Controversial Canadian professor Jordan Peterson has weighed in on several hot New Zealand topics in an exclusive interview with Magic Talk's Sean Plunket.
The professor, whose comments on gender relations have polarised people around the globe, was asked by Plunket for his views on gender quotas for the Government's cabinet and company boards, which Minister for Women Julie-Anne Genter said has too many "old white men".
"I think there is absolutely no excuse for it," he said. "To pick your cabinet by genitalia is not an acceptable technical move."
There are currently no plans to introduce gender quotas in New Zealand workplaces.
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Dr Peterson made a comparison to Canada, where he said at one point 25 percent of elected representatives were female, but Prime Minister Justin Trudeau made 50 percent of cabinet members female.
"What that certainly means is that the most qualified people were not selected, because it is statistically impossible for them to be selected," he said. "It was cheap virtue-signalling."
In response to Ms Genter's comments that there are too many "old white men in their 60s" sitting on company boards, the professor asked about her ethnicity, to which Plunket said she was a white American.
"Well maybe it is time for her to bloody well move aside, and let someone who isn't white have her position," he said, seemingly attempting to use Ms Genter's logic against her.
He said an attempt at gender quotas in Scandinavia, introduced to help women rise through managerial positions in organisations, had had "zero success" and there was no evidence that more women on boards elevated the financial performance of the company.
"What elevates the financial productivity of companies is quite clear - trait conscientiousness... and so does general cognitive ability, and that holds across sexes and races."
In 2007, Norway required all listed companies to have at least 40 percent women on their boards. But according to Anne-Grethe Solberg, a researcher at the Norwegian Work Research Institute, there has been no noticeable change in the decade since.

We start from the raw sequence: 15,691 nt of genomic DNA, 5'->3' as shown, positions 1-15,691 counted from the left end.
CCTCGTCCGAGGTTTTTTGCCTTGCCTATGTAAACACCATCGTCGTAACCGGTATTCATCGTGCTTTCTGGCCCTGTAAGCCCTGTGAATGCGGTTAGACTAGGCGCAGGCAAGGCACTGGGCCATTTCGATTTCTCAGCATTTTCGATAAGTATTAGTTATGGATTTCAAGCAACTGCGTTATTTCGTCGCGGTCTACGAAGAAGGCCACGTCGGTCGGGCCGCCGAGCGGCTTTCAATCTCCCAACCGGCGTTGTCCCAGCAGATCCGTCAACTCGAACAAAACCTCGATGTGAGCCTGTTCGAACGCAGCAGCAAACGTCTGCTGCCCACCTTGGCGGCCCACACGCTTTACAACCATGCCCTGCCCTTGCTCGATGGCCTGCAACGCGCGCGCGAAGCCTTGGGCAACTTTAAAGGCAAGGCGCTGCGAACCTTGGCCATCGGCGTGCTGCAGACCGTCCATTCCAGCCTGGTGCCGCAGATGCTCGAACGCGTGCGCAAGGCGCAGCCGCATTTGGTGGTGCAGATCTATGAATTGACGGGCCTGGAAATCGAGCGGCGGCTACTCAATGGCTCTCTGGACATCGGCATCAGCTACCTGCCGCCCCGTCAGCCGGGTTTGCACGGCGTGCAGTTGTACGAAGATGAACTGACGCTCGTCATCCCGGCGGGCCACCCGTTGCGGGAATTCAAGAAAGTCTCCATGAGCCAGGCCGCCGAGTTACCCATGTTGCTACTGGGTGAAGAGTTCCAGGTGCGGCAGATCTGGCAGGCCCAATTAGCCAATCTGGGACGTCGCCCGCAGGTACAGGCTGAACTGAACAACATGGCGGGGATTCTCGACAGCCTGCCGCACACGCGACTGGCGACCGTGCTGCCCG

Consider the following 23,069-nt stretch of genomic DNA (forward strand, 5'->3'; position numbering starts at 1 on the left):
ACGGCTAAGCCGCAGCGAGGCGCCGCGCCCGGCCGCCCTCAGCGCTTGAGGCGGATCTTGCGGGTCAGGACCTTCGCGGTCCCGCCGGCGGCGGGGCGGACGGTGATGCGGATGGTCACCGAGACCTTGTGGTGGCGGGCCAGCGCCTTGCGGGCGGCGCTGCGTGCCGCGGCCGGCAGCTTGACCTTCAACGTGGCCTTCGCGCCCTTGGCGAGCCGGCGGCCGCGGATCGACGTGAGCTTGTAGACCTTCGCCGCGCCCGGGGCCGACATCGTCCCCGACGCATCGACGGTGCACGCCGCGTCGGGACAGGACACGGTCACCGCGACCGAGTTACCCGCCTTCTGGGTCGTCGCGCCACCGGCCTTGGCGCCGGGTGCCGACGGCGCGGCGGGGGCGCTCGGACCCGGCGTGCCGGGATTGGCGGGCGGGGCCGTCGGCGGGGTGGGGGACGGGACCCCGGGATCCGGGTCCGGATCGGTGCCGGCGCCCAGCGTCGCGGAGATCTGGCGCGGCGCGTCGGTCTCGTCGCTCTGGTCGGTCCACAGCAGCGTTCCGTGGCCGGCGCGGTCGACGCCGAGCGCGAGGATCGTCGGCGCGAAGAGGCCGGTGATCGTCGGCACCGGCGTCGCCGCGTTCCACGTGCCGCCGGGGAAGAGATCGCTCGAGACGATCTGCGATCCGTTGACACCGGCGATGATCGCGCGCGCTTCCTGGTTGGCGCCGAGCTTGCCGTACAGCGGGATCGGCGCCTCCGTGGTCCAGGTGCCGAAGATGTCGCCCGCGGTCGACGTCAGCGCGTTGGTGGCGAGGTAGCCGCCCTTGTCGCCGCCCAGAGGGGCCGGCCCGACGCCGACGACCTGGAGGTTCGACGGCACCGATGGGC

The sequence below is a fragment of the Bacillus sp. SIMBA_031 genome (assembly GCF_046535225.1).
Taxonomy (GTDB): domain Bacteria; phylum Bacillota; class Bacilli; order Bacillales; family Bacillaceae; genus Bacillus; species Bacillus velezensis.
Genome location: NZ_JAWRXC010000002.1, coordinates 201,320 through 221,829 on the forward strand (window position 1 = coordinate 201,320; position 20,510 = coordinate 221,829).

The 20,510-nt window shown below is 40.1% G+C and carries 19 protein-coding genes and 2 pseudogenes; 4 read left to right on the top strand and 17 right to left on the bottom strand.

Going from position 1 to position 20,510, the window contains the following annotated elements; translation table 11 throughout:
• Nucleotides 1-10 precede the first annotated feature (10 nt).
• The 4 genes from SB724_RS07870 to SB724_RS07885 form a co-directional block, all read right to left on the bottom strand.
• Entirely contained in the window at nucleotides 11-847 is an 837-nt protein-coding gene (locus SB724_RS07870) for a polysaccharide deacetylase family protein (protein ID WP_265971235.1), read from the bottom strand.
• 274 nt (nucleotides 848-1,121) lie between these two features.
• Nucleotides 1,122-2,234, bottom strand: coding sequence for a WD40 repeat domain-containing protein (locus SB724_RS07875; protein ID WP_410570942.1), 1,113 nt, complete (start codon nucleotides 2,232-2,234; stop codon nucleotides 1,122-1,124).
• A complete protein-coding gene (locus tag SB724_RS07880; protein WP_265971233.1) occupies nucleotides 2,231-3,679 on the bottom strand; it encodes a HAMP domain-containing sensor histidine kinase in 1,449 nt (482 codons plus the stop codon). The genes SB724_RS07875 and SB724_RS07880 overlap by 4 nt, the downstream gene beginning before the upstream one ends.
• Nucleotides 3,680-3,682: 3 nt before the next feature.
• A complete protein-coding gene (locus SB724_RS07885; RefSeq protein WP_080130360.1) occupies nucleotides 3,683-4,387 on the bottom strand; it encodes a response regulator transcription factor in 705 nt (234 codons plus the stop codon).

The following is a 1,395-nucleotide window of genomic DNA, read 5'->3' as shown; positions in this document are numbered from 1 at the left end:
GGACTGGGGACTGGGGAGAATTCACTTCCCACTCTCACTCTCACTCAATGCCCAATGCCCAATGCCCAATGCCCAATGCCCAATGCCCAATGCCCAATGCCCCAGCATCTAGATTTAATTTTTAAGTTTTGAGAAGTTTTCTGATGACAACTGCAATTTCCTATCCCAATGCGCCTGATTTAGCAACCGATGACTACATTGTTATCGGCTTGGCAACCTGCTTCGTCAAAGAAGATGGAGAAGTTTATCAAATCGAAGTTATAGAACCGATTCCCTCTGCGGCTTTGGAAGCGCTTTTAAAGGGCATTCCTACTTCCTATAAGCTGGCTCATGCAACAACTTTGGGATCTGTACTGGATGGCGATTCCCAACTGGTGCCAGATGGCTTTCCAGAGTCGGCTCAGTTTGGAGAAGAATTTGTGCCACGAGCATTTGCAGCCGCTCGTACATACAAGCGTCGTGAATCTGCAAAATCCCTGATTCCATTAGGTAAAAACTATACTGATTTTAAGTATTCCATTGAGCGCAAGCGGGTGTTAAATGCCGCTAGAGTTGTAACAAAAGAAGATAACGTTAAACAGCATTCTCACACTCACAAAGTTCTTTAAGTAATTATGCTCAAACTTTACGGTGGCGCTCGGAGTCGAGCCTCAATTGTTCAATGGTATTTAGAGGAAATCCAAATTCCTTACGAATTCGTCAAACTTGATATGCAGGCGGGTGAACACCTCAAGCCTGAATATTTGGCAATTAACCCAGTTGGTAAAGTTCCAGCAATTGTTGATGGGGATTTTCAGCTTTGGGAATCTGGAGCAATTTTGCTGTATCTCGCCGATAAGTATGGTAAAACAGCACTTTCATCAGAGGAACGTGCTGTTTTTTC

"We have not seen any noticeable effect regarding the share of women on management level in our listed companies," she said, reports Business Insider.
However a global index from Catalyst showed Fortune 500 companies with more women in their boardrooms outperformed those with fewer women, with a 16 percent higher return on sales.
When asked about his remarks, Ms Genter told Newshub she doesn't "waste too much time thinking about Jordan Peterson".
"Obviously he has his fans, I'm not one of them," she said. "I'm focused on my work, which is about improving diversity and decision-making and ensuring that women, particularly Māori and Pasifika women that have been extremely undervalued by our economic system, get a fair deal."
She said she "can't say she understands" Dr Peterson's popularity.
"Different people have different tastes."
Dr Peterson also criticised NZ First MP Tracey Martin's Bill that, if enacted, would ease the process by which transgender people can change the sex marker on their birth certificate.
"It is an attempt by a certain ideological movement to put forth the insistence that sex is only a sociological construct... so that it can be changed at whim," which he said he found strange as something that is learnt "cannot be changed at whim".
"Sex roles are not only learnt, they're partly learnt, and there are plenty of biological differences between men and women, and many of them aren't trivial.
"Men and women are more the same than they are different, but the differences are quite... at the extreme."
He said for that reason transgender women should not be allowed to compete in female sports, something he labelled "cultural insanity" and psychologically incomprehensible.
"To absolutely bloody demolish women after a year of work and then to tout that as some sort of victory for the oppressed, it is narcissistic beyond comprehension and it is a sign of what happens when you don't completely think things through."
The case of Kiwi weightlifter Laurel Hubbard has brought the issue of transgender athletes to New Zealand's attention in recent years.
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Some say it's unfair for her to compete against rivals who were assigned female at birth because she retained much of her "male strength" having transitioned relatively late in life. Others say athletes in her position should not be forbidden from following their passion because of their gender identity.
Dr Peterson was speaking ahead of his New Zealand tour next week, where he is promoting his self-help book 12 Rules for Life.